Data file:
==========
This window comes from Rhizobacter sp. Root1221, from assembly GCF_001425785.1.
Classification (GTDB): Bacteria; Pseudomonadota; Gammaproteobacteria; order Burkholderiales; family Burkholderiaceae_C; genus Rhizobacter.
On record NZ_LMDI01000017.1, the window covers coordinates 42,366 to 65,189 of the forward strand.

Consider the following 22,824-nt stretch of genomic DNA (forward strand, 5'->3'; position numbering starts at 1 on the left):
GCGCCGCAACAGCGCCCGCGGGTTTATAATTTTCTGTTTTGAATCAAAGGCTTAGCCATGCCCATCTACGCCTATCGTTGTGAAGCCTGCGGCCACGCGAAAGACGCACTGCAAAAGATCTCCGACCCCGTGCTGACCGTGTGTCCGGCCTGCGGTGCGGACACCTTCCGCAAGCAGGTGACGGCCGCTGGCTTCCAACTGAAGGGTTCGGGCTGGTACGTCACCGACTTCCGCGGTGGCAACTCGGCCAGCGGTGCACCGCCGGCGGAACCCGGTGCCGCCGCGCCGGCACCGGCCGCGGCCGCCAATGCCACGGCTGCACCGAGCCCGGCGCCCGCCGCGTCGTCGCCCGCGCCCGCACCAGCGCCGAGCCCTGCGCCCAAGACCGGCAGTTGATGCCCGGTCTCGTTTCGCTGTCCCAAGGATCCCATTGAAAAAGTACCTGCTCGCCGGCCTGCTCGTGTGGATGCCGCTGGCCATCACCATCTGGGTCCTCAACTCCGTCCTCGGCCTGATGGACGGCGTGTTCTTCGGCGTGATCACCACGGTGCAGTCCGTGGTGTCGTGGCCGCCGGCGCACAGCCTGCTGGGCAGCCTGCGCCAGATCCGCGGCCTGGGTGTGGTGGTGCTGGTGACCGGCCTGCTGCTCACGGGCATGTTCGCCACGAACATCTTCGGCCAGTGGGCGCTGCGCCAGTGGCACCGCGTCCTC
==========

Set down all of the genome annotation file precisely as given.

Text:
This window comes from Rhizobacter sp. Root1221, from assembly GCF_001425785.1.
Classification (GTDB): Bacteria; Pseudomonadota; Gammaproteobacteria; order Burkholderiales; family Burkholderiaceae_C; genus Rhizobacter.
On record NZ_LMDI01000017.1, the window covers coordinates 42,366 to 65,189 of the forward strand.

Consider the following 22,824-nt stretch of genomic DNA (forward strand, 5'->3'; position numbering starts at 1 on the left):
GCGCCGCAACAGCGCCCGCGGGTTTATAATTTTCTGTTTTGAATCAAAGGCTTAGCCATGCCCATCTACGCCTATCGTTGTGAAGCCTGCGGCCACGCGAAAGACGCACTGCAAAAGATCTCCGACCCCGTGCTGACCGTGTGTCCGGCCTGCGGTGCGGACACCTTCCGCAAGCAGGTGACGGCCGCTGGCTTCCAACTGAAGGGTTCGGGCTGGTACGTCACCGACTTCCGCGGTGGCAACTCGGCCAGCGGTGCACCGCCGGCGGAACCCGGTGCCGCCGCGCCGGCACCGGCCGCGGCCGCCAATGCCACGGCTGCACCGAGCCCGGCGCCCGCCGCGTCGTCGCCCGCGCCCGCACCAGCGCCGAGCCCTGCGCCCAAGACCGGCAGTTGATGCCCGGTCTCGTTTCGCTGTCCCAAGGATCCCATTGAAAAAGTACCTGCTCGCCGGCCTGCTCGTGTGGATGCCGCTGGCCATCACCATCTGGGTCCTCAACTCCGTCCTCGGCCTGATGGACGGCGTGTTCTTCGGCGTGATCACCACGGTGCAGTCCGTGGTGTCGTGGCCGCCGGCGCACAGCCTGCTGGGCAGCCTGCGCCAGATCCGCGGCCTGGGTGTGGTGGTGCTGGTGACCGGCCTGCTGCTCACGGGCATGTTCGCCACGAACATCTTCGGCCAGTGGGCGCTGCGCCAGTGGCACCGCGTCCTC